“All the world's a stage,
And all the men and women, merely players”
–William Shakespeare


“I admit it's fun
To smear my face with paint,
Causing ev'ryone
To think I'm what I ain’t,
Life upon the wicked stage
Ain't ever what a girl supposes”
--Oscar Hammerstein

Oh look, resolution time once again! Self improvement time. Annual How’mIDoin? time.

Time to find love, get the better career, learn life’s purpose. Time to learn a new word every day, skip gluten and sugar, meditate, work out. Time to figure out how to transcend that Me-sucker.

Oh let’s face it, none of that is probably going to happen.

I mean, year after year we see our flaws and insufficiency. And year after year, we never actually get to making with the sufficiency.

You’d think with all these many many New Year opportunities, that we would have improved ourselves by now.

What’re we waiting for?

Well, at least we are clear about what needs fixing; that’s a good first step, right? We can’t fix what we don’t know is broken.

Although, how do we know? What is it does this important self-evaluating, this necessary reporting on not-rightness? What tells us we need to being a better person, thinner, kinder, less failure-prone, better able to cope with feelings?

Well, that would be Me. I review me, and I see what I need to alter.

ME. The self. The personality,

The very thing that we’re supposed to be changing.

The poor grade is given to itself, by itself.

Um…. What?

I mean, how reliable as an evaluator is the Me likely to be about itself?  How can it look objectively, without skewed filters and agendas, to see what is needed and what should improve?

Perhaps New Year’s resolutions are an annual failure because they’re not meant to actually change anything. Perhaps they’re just a way to enable the self to keep the focus on its one great love- itself.

And perhaps, when we focus on something- when we evaluate what that something supposedly needs- then we are implicitly acknowledging that we are outside the thing we’re evaluating.

Meaning, we know we are not it. We know that Me we hope to change is not actually us.

Which means every time we make a New Years resolution, we are admitting we know the self is not what we are.

Still, we pretend. And we pretend with gusto. So leaning in, we say that not only is the flawed self, “Me,” but cleaning it up and improving it is our own responsibility.

No one can do it but us.

Of course.

Oh the power. Oh the control.

For our very being, for our personality, for all situations and existence pertaining to self.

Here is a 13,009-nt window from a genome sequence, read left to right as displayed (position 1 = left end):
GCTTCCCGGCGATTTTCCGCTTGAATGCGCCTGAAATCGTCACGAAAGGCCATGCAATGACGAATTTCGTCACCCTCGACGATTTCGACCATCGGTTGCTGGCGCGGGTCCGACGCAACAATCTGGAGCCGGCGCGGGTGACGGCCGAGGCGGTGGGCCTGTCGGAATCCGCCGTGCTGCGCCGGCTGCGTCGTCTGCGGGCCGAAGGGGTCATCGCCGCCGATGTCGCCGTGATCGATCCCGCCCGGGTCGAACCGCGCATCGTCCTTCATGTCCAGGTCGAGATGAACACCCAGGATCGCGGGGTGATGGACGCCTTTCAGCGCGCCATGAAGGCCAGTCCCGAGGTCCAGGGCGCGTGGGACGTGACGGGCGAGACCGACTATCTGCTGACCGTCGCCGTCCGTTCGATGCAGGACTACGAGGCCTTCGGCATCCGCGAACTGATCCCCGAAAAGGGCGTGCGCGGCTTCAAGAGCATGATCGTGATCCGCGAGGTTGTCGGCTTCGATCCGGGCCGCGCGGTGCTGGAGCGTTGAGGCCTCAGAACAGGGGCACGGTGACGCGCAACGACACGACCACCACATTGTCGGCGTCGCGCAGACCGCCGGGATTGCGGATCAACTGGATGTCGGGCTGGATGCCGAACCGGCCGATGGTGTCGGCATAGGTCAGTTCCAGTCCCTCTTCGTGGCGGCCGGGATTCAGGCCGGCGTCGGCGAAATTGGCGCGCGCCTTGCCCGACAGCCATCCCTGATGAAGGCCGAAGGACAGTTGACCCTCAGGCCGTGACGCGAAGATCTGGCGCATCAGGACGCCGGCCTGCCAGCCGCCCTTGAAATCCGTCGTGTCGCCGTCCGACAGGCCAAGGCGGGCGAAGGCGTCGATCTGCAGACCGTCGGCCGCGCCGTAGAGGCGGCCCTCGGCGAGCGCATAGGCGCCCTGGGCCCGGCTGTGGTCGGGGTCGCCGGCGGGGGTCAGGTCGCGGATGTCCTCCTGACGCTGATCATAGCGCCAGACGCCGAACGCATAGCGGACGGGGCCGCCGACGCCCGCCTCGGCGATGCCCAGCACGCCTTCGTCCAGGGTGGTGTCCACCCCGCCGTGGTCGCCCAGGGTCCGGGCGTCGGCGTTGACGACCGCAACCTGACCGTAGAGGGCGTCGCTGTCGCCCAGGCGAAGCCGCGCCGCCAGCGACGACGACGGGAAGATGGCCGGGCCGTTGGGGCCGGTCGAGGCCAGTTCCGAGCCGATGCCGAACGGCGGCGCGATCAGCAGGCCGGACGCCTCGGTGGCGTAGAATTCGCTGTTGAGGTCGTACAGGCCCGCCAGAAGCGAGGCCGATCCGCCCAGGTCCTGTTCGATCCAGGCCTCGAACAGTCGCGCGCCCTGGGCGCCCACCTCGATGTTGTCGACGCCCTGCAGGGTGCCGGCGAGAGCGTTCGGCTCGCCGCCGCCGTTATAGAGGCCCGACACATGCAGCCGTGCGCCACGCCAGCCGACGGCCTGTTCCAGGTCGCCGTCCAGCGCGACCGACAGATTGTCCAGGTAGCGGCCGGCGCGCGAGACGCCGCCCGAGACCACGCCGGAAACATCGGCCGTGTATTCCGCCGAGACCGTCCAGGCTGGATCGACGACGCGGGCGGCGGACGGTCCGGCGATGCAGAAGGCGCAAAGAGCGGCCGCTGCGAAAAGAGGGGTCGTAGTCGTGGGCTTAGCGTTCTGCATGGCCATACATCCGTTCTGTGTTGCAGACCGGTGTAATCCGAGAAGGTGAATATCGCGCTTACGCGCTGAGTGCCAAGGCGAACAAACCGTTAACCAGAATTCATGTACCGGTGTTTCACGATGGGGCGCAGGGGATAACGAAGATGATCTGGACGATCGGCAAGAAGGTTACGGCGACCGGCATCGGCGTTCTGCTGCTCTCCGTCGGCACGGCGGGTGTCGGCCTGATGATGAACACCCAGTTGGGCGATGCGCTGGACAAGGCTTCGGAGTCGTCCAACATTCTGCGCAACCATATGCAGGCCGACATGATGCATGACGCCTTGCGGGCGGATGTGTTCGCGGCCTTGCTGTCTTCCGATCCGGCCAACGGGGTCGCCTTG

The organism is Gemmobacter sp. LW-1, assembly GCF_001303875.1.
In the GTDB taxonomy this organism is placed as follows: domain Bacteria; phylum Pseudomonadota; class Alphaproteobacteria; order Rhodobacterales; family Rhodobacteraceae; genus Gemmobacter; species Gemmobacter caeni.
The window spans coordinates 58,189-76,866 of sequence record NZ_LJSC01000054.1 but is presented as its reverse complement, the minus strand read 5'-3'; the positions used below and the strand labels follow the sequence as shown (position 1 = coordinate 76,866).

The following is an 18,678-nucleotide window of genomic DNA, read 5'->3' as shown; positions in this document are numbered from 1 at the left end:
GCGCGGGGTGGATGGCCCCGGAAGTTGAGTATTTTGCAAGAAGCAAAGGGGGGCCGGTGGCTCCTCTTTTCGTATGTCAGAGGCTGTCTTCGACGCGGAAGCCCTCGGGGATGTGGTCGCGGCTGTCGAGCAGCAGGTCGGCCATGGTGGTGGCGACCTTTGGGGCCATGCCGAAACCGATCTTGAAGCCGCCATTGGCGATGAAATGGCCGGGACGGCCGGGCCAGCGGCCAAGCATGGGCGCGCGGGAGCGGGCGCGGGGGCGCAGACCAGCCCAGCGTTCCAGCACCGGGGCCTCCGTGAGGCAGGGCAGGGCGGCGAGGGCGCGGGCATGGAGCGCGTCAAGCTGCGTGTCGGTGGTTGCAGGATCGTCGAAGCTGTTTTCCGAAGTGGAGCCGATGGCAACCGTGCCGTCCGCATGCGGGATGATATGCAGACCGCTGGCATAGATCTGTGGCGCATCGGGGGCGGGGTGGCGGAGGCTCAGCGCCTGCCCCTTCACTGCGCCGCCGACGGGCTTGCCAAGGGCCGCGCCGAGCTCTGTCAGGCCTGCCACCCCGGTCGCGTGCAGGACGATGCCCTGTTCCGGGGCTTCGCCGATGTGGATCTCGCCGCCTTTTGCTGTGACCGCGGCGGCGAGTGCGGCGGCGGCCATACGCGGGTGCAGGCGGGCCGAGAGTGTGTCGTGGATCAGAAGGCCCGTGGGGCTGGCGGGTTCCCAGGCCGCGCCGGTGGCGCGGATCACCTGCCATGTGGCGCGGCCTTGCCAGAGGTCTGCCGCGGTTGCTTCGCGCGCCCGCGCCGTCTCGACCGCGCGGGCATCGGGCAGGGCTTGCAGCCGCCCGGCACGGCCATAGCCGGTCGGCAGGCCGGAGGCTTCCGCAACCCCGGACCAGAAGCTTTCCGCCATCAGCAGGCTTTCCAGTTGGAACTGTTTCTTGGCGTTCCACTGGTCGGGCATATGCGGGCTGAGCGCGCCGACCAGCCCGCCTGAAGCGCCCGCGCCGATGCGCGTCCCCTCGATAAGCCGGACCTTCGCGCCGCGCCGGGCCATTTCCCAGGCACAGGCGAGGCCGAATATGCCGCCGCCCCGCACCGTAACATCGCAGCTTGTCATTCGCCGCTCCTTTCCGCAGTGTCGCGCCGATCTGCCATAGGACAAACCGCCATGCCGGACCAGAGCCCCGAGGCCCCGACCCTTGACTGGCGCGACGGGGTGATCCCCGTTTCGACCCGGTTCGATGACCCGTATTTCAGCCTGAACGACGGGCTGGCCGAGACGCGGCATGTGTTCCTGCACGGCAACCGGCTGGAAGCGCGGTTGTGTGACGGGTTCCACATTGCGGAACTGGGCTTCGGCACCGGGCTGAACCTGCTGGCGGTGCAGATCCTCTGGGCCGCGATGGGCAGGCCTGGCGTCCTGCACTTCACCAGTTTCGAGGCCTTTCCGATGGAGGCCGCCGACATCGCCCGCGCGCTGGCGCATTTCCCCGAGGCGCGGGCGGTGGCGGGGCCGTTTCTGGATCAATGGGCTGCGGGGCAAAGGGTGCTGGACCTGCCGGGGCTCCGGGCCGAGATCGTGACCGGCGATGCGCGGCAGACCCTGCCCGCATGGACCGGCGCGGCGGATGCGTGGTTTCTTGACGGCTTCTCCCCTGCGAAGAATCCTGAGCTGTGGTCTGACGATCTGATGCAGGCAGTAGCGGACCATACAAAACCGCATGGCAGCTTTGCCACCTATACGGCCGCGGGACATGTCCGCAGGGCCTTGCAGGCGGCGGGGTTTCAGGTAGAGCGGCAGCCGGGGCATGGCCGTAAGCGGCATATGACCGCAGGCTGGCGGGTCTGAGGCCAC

It all comes down to us. The center of everything.

Even though, let’s face it, we completely suck at this job.

I mean here we are, perpetually resolving to change, new year after new year, and here we are, perpetually failing to change, new year after new year.

If improving this pretend self-thing is indeed our job, then we're exhibiting a breath-taking incompetence right there.

Unsurprisingly that doesn’t feel great.

So maybe we could at least give ourselves a break and acknowledge that, if it’s possible to transcend and change the self at all, we aren’t what does that.

That would seem kinder to us.

Since we didn’t write this play. And if we were the authors, this isn’t how we would have the story go.

We know this because we keep trying to change the story. We keep having the arrogance to insist that this show, which is not written by us, is not good enough as is.

Gosh humans are know-it-alls.

But that's the game here. And play-acting is fun.  We like putting on a show in the barn.

So we probably will continue making resolutions for things that are out of our hands and out of our ability to even perceive. We probably will continue to keep the Me on center stage. We probably will continue to keep trying to improve a self story that we didn’t create.

Even though we know that improving fictions never fixes anything real.

Life upon the wicked stage goes on.

As is.

The playwright doesn’t seem to have any need for the characters to change.

Luckily this makes for amazing, surprising, never-predictable entertainment.

Luckily this makes for a far better show than we could ever produce ourselves. And for far more fun and sufficiency than merely wishing for an arbitrarily different first two weeks in January.

And so it is, lovely readers, that I wish you happy new year.

And happy life as is.

And happy good enough,

here upon existence’s

wicked stage.

"We are already divine and we are already perfect - as we are. No improvement is needed. God never creates anybody imperfect.” --Osho

“What if we said, “This is the way it is; this is what it means to be human," and decided to sit down and enjoy the ride?”  --Pema Chödrön


“When it’s all over, it’s time to be a human being in the world again, and that means slipping back into costume and getting back on stage. But now you’re actually in the audience, watching the drama. I could never mistake the play for reality again, or my character for my true state "  
--Jed McKenna

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